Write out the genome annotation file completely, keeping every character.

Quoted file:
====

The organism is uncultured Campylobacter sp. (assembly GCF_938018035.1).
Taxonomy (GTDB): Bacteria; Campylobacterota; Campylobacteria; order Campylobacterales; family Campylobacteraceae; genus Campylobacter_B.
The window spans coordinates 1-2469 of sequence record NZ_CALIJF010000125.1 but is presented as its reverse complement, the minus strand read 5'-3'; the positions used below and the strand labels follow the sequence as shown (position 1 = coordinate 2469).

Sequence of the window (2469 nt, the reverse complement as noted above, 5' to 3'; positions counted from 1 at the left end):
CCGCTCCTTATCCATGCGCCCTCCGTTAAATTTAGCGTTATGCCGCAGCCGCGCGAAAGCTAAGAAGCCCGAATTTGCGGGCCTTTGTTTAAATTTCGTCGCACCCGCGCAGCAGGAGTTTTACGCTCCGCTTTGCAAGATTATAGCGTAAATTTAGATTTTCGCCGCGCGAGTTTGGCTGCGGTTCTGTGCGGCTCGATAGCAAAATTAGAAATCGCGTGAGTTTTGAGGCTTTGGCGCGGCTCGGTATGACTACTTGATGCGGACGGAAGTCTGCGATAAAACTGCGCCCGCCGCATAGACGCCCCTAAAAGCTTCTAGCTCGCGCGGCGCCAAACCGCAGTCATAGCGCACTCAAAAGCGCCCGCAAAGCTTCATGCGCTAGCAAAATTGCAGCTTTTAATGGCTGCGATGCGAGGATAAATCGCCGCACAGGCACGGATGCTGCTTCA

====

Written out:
The organism is uncultured Campylobacter sp. (assembly GCF_938018035.1).
Taxonomy (GTDB): Bacteria; Campylobacterota; Campylobacteria; order Campylobacterales; family Campylobacteraceae; genus Campylobacter_B.
The window spans coordinates 1-2469 of sequence record NZ_CALIJF010000125.1 but is presented as its reverse complement, the minus strand read 5'-3'; the positions used below and the strand labels follow the sequence as shown (position 1 = coordinate 2469).

Sequence of the window (2469 nt, the reverse complement as noted above, 5' to 3'; positions counted from 1 at the left end):
CCGCTCCTTATCCATGCGCCCTCCGTTAAATTTAGCGTTATGCCGCAGCCGCGCGAAAGCTAAGAAGCCCGAATTTGCGGGCCTTTGTTTAAATTTCGTCGCACCCGCGCAGCAGGAGTTTTACGCTCCGCTTTGCAAGATTATAGCGTAAATTTAGATTTTCGCCGCGCGAGTTTGGCTGCGGTTCTGTGCGGCTCGATAGCAAAATTAGAAATCGCGTGAGTTTTGAGGCTTTGGCGCGGCTCGGTATGACTACTTGATGCGGACGGAAGTCTGCGATAAAACTGCGCCCGCCGCATAGACGCCCCTAAAAGCTTCTAGCTCGCGCGGCGCCAAACCGCAGTCATAGCGCACTCAAAAGCGCCCGCAAAGCTTCATGCGCTAGCAAAATTGCAGCTTTTAATGGCTGCGATGCGAGGATAAATCGCCGCACAGGCACGGATGCTGCTTCA